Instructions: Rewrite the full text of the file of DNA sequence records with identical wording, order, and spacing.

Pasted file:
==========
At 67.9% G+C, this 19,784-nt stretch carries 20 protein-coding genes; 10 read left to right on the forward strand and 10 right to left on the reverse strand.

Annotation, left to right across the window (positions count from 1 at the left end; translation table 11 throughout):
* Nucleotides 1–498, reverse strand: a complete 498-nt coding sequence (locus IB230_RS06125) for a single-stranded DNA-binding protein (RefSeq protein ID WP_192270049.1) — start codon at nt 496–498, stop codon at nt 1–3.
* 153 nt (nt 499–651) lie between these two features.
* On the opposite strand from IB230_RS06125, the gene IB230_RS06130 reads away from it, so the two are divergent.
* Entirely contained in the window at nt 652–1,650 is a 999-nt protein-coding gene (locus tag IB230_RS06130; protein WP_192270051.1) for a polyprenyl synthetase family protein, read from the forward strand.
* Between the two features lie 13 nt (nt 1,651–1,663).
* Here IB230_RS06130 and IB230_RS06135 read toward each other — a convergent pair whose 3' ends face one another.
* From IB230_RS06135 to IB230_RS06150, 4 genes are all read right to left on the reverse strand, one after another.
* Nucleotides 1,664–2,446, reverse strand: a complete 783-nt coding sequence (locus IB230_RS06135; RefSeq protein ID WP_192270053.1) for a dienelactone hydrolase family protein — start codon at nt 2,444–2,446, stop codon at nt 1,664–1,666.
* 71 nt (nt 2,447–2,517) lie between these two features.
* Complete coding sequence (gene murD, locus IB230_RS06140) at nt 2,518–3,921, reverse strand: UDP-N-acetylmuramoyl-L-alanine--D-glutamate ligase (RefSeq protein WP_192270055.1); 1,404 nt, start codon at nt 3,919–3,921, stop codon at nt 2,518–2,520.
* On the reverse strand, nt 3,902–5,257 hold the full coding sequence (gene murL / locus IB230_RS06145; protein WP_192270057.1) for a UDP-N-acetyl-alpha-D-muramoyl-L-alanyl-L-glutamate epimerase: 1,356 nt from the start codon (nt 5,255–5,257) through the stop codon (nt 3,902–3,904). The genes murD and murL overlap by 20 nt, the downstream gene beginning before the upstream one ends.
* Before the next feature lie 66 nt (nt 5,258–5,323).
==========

At 67.9% G+C, this 19,784-nt stretch carries 20 protein-coding genes; 10 read left to right on the forward strand and 10 right to left on the reverse strand.

Annotation, left to right across the window (positions count from 1 at the left end; translation table 11 throughout):
* Nucleotides 1–498, reverse strand: a complete 498-nt coding sequence (locus IB230_RS06125) for a single-stranded DNA-binding protein (RefSeq protein ID WP_192270049.1) — start codon at nt 496–498, stop codon at nt 1–3.
* 153 nt (nt 499–651) lie between these two features.
* On the opposite strand from IB230_RS06125, the gene IB230_RS06130 reads away from it, so the two are divergent.
* Entirely contained in the window at nt 652–1,650 is a 999-nt protein-coding gene (locus tag IB230_RS06130; protein WP_192270051.1) for a polyprenyl synthetase family protein, read from the forward strand.
* Between the two features lie 13 nt (nt 1,651–1,663).
* Here IB230_RS06130 and IB230_RS06135 read toward each other — a convergent pair whose 3' ends face one another.
* From IB230_RS06135 to IB230_RS06150, 4 genes are all read right to left on the reverse strand, one after another.
* Nucleotides 1,664–2,446, reverse strand: a complete 783-nt coding sequence (locus IB230_RS06135; RefSeq protein ID WP_192270053.1) for a dienelactone hydrolase family protein — start codon at nt 2,444–2,446, stop codon at nt 1,664–1,666.
* 71 nt (nt 2,447–2,517) lie between these two features.
* Complete coding sequence (gene murD, locus IB230_RS06140) at nt 2,518–3,921, reverse strand: UDP-N-acetylmuramoyl-L-alanine--D-glutamate ligase (RefSeq protein WP_192270055.1); 1,404 nt, start codon at nt 3,919–3,921, stop codon at nt 2,518–2,520.
* On the reverse strand, nt 3,902–5,257 hold the full coding sequence (gene murL / locus IB230_RS06145; protein WP_192270057.1) for a UDP-N-acetyl-alpha-D-muramoyl-L-alanyl-L-glutamate epimerase: 1,356 nt from the start codon (nt 5,255–5,257) through the stop codon (nt 3,902–3,904). The genes murD and murL overlap by 20 nt, the downstream gene beginning before the upstream one ends.
* Before the next feature lie 66 nt (nt 5,258–5,323).